Last month the Washington Post published a feature on the impact of Interstate 80 on wildlife migrations in Wyoming, and how climate change would affect animals’ ability to move to new habitat as their usual stomping grounds are made unsuitable by global warming. The print version (above) and online version have related maps—one static, one dynamic—that illustrate wildlife paths and how they are stymied by the highway, as well as places where overpasses and tunnels might help. [Lauren Tierney]
It began with an osprey named Julie, who in 2015 migrated from the Detroit River in Michigan all the way to Maracaibo, Venezuela, stopping at wetlands and wildlife refuges along the way. Julie wore a GPS tracker. John Nelson took Julie’s data and created a series of maps of her journey that represent a brilliant use of negative space: aerial and satellite imagery is shown only along the paths she took; everything else is blanked out. It’s a linear map of a bird’s entire world. The Story Map goes into more detail; the accompanying text is frankly beautifully written. John explains how he made the maps here.
The Washington Post is mapping the locations where migrant children are being detained, and is asking for reader submissions to update the map. [Kaz Weida]
I believe other maps of detained children are being produced; I’ll post links as I learn of them.
Puerto Ricans, as U.S. citizens, are able to travel freely between Puerto Rico and the U.S. mainland. In the wake of Hurricane Maria, many of them sought refuge in Florida, New York and other parts of the U.S. Using anonymized cell phone location data for some 500,000 smart phones, data analysis firm Teralytics was able to map where Puerto Ricans moved from August 2017 to February 2018. CityLab has the maps and the story: “Between these months, nearly 6 percent of the Puerto Rican population left the island and is still living in the continental U.S. Another 6 percent left between October and September 2017 but returned to the island by February 2018.”
Eurasian reed warblers don’t need no stinkin’ marine chronometers. A new study suggests that the migratory birds make use of magnetic declination to determine longitude, “at least under some circumstances under clear skies. Experienced migrants tested during autumn migration in Rybachy, Russia, were exposed to an 8.5° change in declination while all other cues remained unchanged. This corresponds to a virtual magnetic displacement to Scotland if and only if magnetic declination is a part of their map. The adult migrants responded by changing their heading by 151° from WSW to ESE, consistent with compensation for the virtual magnetic displacement.”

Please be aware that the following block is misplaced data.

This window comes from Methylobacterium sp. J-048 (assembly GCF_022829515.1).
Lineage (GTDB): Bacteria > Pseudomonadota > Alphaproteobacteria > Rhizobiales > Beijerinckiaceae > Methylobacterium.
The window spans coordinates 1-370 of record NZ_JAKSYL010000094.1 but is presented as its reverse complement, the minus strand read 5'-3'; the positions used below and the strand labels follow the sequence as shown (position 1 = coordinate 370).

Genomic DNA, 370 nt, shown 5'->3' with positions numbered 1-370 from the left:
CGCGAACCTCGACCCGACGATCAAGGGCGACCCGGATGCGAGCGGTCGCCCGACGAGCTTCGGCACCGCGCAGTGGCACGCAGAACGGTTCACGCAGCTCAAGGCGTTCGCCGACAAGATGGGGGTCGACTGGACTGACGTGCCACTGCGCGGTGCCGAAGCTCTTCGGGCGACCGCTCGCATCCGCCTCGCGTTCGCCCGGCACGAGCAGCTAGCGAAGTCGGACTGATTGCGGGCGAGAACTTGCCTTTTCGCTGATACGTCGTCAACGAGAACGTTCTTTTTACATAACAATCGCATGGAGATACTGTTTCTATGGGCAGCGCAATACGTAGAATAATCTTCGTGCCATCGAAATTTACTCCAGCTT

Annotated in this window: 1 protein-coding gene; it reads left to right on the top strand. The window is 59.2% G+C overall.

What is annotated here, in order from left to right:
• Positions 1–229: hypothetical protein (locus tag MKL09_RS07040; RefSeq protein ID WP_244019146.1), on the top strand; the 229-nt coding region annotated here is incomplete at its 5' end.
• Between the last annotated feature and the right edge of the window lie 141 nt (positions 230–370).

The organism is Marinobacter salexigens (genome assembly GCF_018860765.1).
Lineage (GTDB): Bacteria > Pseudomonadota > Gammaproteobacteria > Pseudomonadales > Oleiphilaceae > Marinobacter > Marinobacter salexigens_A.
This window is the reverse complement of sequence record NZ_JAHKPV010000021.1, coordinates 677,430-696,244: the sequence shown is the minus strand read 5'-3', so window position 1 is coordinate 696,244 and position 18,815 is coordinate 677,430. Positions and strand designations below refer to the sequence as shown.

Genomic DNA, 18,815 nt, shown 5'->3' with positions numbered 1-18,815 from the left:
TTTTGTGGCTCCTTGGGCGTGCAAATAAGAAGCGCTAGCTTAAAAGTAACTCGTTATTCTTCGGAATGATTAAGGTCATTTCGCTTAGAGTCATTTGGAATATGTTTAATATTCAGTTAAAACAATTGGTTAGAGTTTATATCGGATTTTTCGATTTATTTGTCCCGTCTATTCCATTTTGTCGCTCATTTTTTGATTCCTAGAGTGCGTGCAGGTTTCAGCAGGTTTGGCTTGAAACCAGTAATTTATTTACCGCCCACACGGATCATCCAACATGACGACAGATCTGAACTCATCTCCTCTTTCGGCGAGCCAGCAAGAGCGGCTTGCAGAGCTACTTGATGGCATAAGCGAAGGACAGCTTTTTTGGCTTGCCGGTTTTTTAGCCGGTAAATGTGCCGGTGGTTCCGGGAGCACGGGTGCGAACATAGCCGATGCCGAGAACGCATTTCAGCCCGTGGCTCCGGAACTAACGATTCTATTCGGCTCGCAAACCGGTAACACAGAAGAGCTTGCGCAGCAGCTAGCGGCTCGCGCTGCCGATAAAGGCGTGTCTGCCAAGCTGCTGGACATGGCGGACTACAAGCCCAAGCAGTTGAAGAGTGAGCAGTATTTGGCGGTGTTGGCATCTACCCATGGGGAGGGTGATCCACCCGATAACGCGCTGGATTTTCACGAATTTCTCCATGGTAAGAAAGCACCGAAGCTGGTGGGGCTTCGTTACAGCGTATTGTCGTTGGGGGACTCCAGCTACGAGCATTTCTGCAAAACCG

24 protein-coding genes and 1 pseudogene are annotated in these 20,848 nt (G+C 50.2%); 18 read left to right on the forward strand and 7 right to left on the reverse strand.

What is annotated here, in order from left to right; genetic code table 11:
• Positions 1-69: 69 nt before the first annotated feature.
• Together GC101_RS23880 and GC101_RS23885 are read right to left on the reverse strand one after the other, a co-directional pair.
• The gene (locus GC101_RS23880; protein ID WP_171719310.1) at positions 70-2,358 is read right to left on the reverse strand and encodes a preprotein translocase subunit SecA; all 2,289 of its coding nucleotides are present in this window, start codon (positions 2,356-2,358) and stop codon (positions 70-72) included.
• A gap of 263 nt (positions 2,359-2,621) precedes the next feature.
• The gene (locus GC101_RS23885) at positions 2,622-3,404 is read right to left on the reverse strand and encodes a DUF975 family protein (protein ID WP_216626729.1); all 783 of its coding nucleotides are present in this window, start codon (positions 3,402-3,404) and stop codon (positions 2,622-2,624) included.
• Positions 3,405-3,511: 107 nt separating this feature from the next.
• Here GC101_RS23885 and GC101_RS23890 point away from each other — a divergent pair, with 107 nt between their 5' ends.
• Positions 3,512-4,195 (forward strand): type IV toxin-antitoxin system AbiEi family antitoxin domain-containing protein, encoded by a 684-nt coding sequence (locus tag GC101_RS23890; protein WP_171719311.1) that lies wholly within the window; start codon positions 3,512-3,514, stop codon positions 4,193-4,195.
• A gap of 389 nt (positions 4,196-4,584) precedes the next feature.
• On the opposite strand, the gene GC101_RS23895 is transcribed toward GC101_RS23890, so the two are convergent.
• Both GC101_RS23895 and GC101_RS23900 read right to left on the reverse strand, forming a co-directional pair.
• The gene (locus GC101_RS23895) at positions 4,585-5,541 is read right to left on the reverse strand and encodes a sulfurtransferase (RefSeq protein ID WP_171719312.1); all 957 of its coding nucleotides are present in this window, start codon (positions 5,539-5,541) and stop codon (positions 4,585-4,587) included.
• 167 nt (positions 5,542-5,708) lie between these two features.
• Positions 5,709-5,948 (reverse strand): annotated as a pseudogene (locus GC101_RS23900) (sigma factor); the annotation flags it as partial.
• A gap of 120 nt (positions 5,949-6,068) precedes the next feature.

Not, it would seem, accurate enough for the species to earn a chunk of the Longitude Prize, and it’s not like John Harrison should have been messing about with birds instead of clocks, but interesting all the same. [GeoLounge]
Migrations in Motion models the average directions wildlife will need to move in order to survive the effects of climate change. As Canadian Geographic explains, “As climate change disrupts habitats, researchers believe wildlife will instinctively migrate to higher elevations and latitudes, but for many species, that will mean navigating around, over or through human settlements and infrastructure.” The map, the design of which is modeled on the hint.fm wind map, covers both North and South America and does not purport to model the path of individual species; rather it’s an average based on computer modelling.
Check out the Cornell Lab of Ornithology’s animated map of the migration paths of 118 bird species in the Western Hemisphere. [via]